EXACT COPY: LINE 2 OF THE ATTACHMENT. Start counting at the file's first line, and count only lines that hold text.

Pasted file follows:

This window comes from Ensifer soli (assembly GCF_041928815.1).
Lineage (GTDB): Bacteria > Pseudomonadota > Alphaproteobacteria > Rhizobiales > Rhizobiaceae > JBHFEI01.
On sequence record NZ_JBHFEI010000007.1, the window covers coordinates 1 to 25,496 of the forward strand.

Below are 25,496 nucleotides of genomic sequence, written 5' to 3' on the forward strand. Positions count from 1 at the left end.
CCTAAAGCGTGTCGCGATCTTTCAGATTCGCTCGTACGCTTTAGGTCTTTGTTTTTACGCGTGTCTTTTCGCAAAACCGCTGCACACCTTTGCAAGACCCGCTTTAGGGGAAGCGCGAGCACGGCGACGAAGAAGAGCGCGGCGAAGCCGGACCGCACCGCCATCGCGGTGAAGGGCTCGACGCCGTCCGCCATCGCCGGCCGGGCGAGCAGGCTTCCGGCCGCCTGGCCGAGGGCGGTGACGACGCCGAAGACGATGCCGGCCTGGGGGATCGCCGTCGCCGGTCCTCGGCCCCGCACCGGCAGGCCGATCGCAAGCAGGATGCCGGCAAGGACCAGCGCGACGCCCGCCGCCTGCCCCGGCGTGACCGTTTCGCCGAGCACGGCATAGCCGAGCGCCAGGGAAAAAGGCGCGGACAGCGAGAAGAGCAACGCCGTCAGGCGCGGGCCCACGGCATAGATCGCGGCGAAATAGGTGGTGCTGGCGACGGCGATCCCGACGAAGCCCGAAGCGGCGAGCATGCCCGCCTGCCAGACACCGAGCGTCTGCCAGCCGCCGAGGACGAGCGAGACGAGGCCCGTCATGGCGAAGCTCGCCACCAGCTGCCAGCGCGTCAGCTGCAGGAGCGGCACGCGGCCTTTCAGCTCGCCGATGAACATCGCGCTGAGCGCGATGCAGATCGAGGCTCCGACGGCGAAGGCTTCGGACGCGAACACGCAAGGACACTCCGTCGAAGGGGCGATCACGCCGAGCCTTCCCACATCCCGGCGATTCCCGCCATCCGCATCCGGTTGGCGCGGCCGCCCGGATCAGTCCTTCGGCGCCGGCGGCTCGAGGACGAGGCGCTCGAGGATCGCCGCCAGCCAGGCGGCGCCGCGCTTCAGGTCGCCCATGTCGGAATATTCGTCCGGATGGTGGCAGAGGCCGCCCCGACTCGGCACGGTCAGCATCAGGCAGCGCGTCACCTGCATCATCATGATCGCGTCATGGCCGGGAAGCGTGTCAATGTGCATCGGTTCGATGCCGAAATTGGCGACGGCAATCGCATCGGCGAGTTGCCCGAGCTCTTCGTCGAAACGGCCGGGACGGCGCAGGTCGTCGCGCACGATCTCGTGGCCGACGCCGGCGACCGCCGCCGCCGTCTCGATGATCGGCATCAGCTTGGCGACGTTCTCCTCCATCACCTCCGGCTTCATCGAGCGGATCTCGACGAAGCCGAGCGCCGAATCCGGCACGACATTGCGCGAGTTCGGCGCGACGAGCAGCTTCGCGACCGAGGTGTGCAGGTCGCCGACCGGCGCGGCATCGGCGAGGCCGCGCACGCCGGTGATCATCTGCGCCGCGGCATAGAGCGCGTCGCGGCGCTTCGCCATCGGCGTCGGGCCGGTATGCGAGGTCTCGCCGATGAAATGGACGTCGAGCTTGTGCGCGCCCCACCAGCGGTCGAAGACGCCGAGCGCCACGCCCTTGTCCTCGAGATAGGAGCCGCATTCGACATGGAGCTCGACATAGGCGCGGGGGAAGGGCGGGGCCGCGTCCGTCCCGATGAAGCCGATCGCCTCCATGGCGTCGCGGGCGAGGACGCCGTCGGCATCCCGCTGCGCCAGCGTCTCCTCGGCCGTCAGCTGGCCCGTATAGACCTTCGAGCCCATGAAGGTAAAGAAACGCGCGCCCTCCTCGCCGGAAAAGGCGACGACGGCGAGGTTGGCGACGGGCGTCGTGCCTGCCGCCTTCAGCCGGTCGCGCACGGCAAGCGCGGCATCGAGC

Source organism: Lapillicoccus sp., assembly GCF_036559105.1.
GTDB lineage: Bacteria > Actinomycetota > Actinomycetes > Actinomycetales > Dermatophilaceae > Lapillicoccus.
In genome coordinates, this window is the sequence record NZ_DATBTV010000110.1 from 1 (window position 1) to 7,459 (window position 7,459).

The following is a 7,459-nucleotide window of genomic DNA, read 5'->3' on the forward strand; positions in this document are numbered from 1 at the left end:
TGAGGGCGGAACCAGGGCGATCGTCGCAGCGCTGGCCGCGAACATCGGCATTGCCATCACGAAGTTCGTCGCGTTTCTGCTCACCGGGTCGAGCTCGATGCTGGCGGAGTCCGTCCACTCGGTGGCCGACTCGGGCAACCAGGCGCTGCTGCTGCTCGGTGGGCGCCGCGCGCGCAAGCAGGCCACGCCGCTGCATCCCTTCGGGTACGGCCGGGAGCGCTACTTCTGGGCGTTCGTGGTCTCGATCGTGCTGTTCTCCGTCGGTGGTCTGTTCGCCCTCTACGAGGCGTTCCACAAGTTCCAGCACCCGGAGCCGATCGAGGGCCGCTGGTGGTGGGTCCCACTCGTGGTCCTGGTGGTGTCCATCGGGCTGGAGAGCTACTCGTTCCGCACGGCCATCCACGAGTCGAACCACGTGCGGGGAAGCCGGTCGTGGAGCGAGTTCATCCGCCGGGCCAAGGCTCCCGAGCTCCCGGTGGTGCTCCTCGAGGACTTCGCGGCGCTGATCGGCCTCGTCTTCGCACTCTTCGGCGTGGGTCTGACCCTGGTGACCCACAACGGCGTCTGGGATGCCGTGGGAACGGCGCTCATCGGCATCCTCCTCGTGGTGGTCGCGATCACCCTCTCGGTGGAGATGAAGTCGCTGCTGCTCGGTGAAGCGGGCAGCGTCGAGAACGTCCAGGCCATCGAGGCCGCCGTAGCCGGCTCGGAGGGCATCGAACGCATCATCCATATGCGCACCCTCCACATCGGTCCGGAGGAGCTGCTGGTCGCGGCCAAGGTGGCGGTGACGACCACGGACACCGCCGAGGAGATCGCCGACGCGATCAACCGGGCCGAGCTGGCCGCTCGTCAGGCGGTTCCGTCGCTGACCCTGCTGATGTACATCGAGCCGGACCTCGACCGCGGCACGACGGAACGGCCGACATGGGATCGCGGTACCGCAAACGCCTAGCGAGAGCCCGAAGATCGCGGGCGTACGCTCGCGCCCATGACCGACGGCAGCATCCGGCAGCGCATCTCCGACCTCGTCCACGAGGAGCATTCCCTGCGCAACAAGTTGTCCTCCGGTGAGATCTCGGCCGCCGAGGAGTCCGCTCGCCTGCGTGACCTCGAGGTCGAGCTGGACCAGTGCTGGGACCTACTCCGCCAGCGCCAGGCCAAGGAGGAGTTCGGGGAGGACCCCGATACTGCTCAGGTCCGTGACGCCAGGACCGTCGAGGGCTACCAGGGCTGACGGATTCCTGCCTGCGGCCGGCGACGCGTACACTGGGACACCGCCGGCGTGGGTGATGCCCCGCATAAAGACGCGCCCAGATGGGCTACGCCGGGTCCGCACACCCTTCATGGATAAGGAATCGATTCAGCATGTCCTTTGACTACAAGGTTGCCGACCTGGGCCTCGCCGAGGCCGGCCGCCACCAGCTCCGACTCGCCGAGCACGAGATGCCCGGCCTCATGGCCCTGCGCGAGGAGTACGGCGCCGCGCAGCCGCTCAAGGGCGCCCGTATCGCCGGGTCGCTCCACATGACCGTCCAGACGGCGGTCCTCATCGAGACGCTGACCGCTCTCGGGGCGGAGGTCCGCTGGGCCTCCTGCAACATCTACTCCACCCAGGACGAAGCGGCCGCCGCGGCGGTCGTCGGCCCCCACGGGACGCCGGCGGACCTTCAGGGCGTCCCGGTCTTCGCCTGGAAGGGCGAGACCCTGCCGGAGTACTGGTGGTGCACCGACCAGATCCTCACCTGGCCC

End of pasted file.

Lineage (GTDB): Bacteria > Pseudomonadota > Alphaproteobacteria > Rhizobiales > Rhizobiaceae > JBHFEI01.